The Host*: Developing new tools to engage next generations with science

The topics of scientific inquiry and nature of science are the major foci of our work in the Department of Mathematics and Science Education at Illinois Institute of Technology (IIT) in Chicago.


Sue, the largest, most complete Tyrannosaurus rex (85%) ever discovered, at Chicago’s Field Museum of Natural History © Shoffman11

For example, we worked on the High School Transformation Project (HSTP). HSTP was dedicated to changing the way science is taught at 23 Chicago high schools. We designed curricula in biology, chemistry, and physics that enhance foundational science knowledge, inquiry skills and knowledge, and nature of science through authentic and relevant learning experiences.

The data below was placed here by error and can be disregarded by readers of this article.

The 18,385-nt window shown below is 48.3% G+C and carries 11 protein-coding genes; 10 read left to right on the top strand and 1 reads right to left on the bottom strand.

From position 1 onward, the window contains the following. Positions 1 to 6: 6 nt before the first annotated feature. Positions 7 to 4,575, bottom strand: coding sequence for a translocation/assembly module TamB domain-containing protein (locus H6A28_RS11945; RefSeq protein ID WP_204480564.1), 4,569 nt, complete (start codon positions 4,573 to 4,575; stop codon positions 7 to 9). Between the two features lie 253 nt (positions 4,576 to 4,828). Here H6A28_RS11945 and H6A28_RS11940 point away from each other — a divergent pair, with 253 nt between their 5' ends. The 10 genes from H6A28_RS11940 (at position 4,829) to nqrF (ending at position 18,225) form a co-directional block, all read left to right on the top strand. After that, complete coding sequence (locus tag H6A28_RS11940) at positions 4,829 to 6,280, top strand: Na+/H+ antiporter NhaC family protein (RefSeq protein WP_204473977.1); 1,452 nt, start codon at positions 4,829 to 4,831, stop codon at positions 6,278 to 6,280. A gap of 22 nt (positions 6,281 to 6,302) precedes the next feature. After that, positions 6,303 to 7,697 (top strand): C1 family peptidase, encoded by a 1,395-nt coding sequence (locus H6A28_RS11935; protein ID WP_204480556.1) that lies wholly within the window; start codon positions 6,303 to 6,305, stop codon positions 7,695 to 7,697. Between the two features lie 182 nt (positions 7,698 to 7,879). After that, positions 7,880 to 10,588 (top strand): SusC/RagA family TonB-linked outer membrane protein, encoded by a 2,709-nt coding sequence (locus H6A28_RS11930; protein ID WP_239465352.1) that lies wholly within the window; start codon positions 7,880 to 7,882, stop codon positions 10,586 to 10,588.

For example, in a class lesson designed to learn atomic structure, students had to follow various learning steps: Read the related book chapter; answer questions like “What are living things made up of?” and “What are elements made of?”; work hands on with true objects (in this case beans, peas and strings) to represent the atomic structure, and so on.

To ensure the success of the HSTP program, we provided each participating teacher with continuous and intensive support including on-site, expert, experienced instructional coaches, science faculty and graduate students. There were weekly networking meetings for all teachers. Scientists and educators from IIT and the Field Museum provided monthly professional development. Materials and activities were designed to specifically connect with each school’s diverse cultures and community interests.

Internship zone